Handmade: Forma helps keep art of handweaving alive

Jocelynn Brown
The Detroit News
Sondra Hoffman works at a floor loom.

When Sondra Hoffman studied textiles at Eastern Michigan University (EMU), she purchased her yarn from Forma, a shop in Whitmore Lake that "specialize(s) in yarn and equipment for handweaving, knitting, spinning and dyeing."

Currently working as a high school art teacher, Hoffman earned both a bachelor of fine arts (1983) and a masters degree in textiles (1999) from EMU, and for the past 10 years, she's been Forma's only weaving instructor, following in the footsteps of others.

As a weaving enthusiast, Hoffman said, "I love the patterns and magic of one thread at a time that makes something that has never been made before." 

Charles Botero, the owner of Forma, opened the fiber art studio in 1972 "with the franchise of LeClerc." And, after nearly 50 years, Botero, who lives in Whitmore Lake, still actively runs the business, sometimes getting assistance from Hoffman and a few of her former weaving students.  

Hoffman, said, "He started this business because he wanted to do something that he and his former wife could do together. When the woman that had the LeClerc franchise in Northville moved out of state, he thought he would apply to get that franchise, and he did."

"(Botero) sells to all the universities -- Wayne State, CCS (College for Creative Studies), Eastern Michigan, (and) art schools," said Hoffman. "Instructors either bring or direct their students there -- some do both."

 And, although weaving remains a popular fiber art, one will find there aren't as many places around to learn or purchase materials, as in the past.

"The world of weaving has really changed in these years. At the beginning, Charles had salesmen come to him with cases of samples for him to order from. There were many mills and weaving studios in the country," continued Hoffman. "Now Charles has to find yarn sources and that is not easy because there are not many suppliers, and many of the ones that are around want the buyers to order in large quantities, which is not possible for small shops. There are also very few places to learn to weave."

Located at 111 Northfield Church in Whitmore Lake, Forma offers customers a wide assortment of yarns in "a full range of colors" in cotton, wool, rayon, flax, hemp, and some that are hand-dyed. Except for Brown Sheep and those that are hand-dyed, all the other yarns are sold by the cone.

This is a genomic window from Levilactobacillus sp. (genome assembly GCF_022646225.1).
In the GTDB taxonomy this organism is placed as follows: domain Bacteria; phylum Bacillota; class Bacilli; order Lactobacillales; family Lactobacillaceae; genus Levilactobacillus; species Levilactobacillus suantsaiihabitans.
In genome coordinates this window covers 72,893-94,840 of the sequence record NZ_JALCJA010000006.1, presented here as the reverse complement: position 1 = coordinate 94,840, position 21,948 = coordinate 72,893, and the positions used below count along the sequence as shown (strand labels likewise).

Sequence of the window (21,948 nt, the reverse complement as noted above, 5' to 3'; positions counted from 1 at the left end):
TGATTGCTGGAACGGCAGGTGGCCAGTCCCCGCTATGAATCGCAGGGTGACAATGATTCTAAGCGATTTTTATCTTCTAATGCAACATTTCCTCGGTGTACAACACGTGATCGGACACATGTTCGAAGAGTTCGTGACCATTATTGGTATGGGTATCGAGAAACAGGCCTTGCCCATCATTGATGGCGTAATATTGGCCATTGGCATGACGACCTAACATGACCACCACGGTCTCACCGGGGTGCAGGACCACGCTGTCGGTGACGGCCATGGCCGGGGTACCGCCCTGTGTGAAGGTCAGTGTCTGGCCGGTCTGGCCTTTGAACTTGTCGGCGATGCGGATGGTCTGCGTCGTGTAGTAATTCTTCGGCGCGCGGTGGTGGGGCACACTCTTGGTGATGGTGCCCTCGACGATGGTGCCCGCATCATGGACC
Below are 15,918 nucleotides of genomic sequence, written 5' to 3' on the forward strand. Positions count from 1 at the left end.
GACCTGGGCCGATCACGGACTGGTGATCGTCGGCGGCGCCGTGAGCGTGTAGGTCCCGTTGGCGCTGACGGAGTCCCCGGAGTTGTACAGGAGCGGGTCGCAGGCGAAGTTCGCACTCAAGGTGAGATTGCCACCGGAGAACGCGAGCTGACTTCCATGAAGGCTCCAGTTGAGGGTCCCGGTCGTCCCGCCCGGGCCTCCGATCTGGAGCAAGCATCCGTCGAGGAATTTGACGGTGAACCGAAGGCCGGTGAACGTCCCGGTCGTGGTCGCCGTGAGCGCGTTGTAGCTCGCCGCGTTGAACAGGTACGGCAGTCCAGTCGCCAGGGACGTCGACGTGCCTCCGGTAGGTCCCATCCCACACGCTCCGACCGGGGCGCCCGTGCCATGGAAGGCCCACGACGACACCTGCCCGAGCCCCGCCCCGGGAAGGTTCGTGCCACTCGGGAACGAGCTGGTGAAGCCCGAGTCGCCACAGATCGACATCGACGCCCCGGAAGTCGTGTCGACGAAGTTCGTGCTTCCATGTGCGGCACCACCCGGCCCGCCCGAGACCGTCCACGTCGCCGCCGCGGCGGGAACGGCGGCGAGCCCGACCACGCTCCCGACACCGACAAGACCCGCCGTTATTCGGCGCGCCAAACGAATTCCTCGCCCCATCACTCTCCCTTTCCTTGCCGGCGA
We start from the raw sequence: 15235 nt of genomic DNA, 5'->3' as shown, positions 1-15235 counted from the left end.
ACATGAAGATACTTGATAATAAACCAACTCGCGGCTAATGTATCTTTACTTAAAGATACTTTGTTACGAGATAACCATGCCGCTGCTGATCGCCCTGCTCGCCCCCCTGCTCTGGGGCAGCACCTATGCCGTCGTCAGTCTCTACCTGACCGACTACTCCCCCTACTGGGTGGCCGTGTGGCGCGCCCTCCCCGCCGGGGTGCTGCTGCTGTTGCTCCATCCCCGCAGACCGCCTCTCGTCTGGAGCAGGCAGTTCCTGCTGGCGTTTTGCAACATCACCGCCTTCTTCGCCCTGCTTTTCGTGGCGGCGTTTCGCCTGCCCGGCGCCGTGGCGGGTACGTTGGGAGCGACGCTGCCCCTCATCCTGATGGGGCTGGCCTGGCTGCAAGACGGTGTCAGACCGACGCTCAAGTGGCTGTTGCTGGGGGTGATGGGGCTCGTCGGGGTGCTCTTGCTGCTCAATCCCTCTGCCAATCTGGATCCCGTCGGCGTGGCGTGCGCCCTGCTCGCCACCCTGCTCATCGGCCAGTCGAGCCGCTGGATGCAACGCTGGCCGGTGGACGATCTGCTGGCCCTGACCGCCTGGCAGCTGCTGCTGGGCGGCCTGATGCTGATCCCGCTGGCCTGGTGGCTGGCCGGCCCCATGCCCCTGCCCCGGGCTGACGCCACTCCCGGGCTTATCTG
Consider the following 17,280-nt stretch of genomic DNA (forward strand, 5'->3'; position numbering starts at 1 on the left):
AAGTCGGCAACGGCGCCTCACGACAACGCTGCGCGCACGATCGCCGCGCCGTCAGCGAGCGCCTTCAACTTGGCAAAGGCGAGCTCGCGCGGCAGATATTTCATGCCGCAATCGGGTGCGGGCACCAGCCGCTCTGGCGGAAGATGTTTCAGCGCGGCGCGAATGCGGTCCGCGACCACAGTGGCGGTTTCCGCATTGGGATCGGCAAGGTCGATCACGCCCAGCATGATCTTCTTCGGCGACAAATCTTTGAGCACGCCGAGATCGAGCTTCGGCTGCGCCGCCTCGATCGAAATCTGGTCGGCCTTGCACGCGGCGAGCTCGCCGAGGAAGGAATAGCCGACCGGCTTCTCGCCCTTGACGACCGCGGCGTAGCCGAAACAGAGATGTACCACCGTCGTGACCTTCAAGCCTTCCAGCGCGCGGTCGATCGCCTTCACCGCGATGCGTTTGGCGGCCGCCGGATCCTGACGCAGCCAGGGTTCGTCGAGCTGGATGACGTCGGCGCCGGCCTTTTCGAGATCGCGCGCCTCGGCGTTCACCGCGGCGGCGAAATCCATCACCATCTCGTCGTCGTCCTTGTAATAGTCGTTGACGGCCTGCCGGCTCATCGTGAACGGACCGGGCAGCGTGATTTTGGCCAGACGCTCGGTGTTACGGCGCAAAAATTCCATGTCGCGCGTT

Forma is a licensed dealer of LeClerc and Schact Looms & Accessories. Such products available at the shop include shuttles, ski shuttles, flat shuttles, bobbins, pick up sticks, ball winders, warping boards, warping mills/reels, and Spolmaskin Swedish bobbin winders and umbrella swifts.

Weaving and other needleart enthusiasts travel from near and far to take advantage of the well-stocked shop, described on its website as "sort of out of the way." But,  finding Forma is "pretty straight forward," even though Hoffman said the driveway is "half a mile long." 

Despite being in a remote area, Hoffman stated, "We have people who drive from the west coast, and people who come up from Ohio. It's pretty far-reaching, but it's really word of mouth, and I think because we have the website (, and I post stuff on Facebook for him, we have some kind of outreach, and all the weaving and fiber guilds know about us."

From left to right
Avery Demond, Ann Arbor
Leo Margolis, Dexter.

The weaving classes are eight weeks long, and $155 each. Classes are held every Thursday, from 7-9:30 p.m., and limited to 10 students, one per floor loom And, whenever Botero is in the studio, students are welcome to come in and work on their project anytime. 

"Men come and all ages come in to weave. The youngest student, (so far), was 12, and then I have all the way up," said Hoffman. "There's usually one man per class, sometimes two.

"Classes are always changing. I always have a beginner class, and I have students sign up for classes they'd like to take, so the ones I get the most names for are the ones I start with." The double-weave will be the next class, and it's set to begin the first Thursday in February.  

Forma's business hours are 1-5 p.m. Wed.-Fri.; 10-5 p.m. Sat., and by appointment only all other times.

I'd say, Forma sounds like another exciting day trip to add to the list! 

Detroit News columnist Jocelynn Brown is a longtime Metro Detroit crafter. You can reach her at (313) 222-2150, or

Contact Forma (111 Northfield Church, Whitmore Lake) at (734) 761-1102, or Email: